What clients really seek during performance contract talks

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I can't begin to tell you how many prospective clients have asked me if I was willing to guarantee the return on investment on my proposed direct marketing projects. My answer has always been an eager “Absolutely.”

The performance contracts I am referring to are those that share the winnings with the client for a considerably lower fee. As the consultant, I am essentially trading a significant portion of my time for a share of the profits.

That lowers the client's risk a little. But what the client really gets is a demonstration of the confidence I have in my recommendations. And as you know, direct marketing clients usually track results for their campaigns closely. So the profits resulting from my recommendations are relatively easy to quantify.

But after many hours of extra effort to calculate a fair and equitable contract, the client has almost always told me, “Thanks. But I want to go back to the fee-for-services model.” What's worse, I usually get the project without further clarification about why the performance contract was not approved.

So now, I qualify such requests carefully before spinning my wheels going through the exhaustive process of developing a performance contract.

Why do you qualify them, you might ask?

Companies do not award performance contracts for a variety of reasons, some of them good. Reasons such as reduced campaign costs, the professional's willingness to share in the risk and the partnership relationship all assure the extra dedication to win big. However, there are drawbacks — including the assumption of success, so that the client pays more in the long run; the client must share decision-making authority with the consultant. Also, performance contracts often requires higher-level authorization, making it difficult to get approval, and the client may fear they may be giving away too much money, now that the consultant has proven his or her willingness to accept a performance contract.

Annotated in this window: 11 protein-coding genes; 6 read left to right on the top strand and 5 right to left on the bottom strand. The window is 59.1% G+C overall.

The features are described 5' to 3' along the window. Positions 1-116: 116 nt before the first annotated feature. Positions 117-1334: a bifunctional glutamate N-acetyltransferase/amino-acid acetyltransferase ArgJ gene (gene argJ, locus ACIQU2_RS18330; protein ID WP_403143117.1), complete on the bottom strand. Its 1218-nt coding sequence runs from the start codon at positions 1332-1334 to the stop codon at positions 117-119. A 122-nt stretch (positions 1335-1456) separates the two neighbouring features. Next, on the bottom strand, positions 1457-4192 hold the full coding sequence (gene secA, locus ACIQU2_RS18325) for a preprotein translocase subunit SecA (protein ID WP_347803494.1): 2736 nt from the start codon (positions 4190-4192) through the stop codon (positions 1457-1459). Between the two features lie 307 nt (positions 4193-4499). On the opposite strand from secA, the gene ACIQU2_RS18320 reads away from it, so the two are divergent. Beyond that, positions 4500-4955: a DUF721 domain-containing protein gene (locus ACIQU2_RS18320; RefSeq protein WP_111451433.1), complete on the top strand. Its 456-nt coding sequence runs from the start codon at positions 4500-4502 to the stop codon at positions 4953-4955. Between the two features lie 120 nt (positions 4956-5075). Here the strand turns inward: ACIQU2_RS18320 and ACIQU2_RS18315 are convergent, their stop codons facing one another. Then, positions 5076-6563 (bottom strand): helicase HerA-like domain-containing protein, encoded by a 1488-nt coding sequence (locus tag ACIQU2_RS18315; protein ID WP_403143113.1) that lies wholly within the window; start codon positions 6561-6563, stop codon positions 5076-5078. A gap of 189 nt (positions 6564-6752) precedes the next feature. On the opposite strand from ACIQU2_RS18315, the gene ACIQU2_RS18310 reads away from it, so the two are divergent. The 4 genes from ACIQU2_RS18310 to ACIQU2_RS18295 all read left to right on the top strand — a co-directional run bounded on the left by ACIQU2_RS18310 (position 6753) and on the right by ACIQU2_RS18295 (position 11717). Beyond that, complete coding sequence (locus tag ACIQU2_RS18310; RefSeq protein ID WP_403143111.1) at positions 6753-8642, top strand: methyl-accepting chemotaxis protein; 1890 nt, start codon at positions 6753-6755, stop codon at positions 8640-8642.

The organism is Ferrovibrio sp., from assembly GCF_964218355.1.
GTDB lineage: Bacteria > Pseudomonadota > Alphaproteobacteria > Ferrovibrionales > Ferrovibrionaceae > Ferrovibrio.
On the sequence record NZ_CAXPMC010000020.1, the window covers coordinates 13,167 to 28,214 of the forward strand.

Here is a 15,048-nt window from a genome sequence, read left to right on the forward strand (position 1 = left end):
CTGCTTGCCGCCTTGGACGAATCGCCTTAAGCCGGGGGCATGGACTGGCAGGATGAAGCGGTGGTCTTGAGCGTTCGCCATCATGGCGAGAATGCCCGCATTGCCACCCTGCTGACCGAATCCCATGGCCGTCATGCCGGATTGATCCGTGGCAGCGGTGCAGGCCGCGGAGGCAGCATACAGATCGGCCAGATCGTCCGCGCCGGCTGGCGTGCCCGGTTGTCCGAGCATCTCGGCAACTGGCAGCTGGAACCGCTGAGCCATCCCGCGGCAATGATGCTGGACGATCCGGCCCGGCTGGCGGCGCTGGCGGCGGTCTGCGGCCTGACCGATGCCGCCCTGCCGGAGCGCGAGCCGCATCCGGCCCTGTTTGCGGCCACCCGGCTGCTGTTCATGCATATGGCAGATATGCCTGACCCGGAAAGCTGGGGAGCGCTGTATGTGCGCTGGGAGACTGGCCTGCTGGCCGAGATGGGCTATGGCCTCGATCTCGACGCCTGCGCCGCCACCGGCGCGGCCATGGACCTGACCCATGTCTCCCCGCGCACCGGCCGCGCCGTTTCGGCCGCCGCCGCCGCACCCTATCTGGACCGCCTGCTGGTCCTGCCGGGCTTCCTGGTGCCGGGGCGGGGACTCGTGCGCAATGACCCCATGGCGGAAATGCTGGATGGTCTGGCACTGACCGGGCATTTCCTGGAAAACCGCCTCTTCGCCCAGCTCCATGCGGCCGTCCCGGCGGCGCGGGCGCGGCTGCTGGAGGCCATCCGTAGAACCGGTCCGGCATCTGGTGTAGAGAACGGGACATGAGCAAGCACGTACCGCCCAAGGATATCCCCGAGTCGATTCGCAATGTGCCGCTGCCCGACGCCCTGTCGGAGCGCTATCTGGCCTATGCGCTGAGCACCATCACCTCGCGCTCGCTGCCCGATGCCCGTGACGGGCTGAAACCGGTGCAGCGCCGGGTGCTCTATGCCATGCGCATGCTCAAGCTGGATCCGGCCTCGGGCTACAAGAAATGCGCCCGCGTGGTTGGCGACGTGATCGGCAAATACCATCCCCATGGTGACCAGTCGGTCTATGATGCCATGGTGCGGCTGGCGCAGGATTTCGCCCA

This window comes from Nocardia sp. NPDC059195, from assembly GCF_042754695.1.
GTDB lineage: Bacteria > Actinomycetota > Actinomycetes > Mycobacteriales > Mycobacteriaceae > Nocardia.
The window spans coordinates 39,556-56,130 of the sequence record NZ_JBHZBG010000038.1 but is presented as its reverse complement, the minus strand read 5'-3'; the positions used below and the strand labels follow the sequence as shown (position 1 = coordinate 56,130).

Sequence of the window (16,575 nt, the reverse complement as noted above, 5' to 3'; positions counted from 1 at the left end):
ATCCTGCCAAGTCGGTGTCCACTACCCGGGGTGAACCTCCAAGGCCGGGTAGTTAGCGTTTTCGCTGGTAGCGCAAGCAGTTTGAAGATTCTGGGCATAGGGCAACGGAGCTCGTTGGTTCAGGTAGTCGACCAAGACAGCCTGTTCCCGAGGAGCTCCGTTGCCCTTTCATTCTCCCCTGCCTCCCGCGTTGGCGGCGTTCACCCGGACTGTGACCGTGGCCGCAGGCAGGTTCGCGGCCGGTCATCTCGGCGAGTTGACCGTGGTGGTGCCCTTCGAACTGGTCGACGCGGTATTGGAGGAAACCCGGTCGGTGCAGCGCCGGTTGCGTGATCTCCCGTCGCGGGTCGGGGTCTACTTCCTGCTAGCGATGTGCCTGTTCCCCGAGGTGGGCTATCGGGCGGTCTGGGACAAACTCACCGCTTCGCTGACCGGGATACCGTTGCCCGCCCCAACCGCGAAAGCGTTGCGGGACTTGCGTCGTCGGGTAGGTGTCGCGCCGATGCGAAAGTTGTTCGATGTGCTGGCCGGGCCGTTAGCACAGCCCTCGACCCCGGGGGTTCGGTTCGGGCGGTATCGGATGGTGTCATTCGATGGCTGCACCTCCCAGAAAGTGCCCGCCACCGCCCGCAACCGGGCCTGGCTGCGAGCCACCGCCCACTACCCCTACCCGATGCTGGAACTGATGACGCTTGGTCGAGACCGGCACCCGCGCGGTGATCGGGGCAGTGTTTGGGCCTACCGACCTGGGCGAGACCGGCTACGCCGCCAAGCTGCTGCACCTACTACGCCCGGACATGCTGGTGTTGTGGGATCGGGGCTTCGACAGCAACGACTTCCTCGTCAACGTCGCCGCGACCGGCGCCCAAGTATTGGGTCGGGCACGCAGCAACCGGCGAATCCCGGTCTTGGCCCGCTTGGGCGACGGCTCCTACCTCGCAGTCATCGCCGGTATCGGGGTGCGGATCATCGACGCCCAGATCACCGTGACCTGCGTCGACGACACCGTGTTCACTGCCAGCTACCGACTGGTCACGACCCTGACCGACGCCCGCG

In the final analysis, most clients only want to see how strongly the consultant believes in his capabilities to generate profits. Going through the exercise, therefore, is proof to some clients that the consultant knows what he is doing.

Before agreeing to go through this exercise, I first ask for clear commitments from the client.

Here they are.

• I've given you the pro forma. I know this program will make money based on your past response rates. Will you give me a performance contract — if I reduce the fee substantially to expand the program to meet your sales goals — in exchange for a scaled, revenue stream tied to the program's profits?

• Do you agree that I must gain more than just making up the fee reduction? If you want me to take this risk, then I want to make several times my lowered costs to you. In fact, the more I make, the more you make.

• If you want me to share in the risk, I am more than willing. But you must give me final sign-off authority with you on the elements that we both agree affect response rates and the ROI. At a minimum, this means sign-off on list selections, run dates, creative work and fulfillment processes, and anything else that is covered by the assignment specifications. Do you agree to this?

• Do you agree that, if the program makes economic sense, you can — and will — approve such a plan?

If the client still wants to play after all of this, then I might decide to revise my proposal to him and create a performance contract for our final negotiations.

So clients really don't want performance contracts. They want assurances that a service provider truly believes in their abilities to help them achieve their ROI goals.

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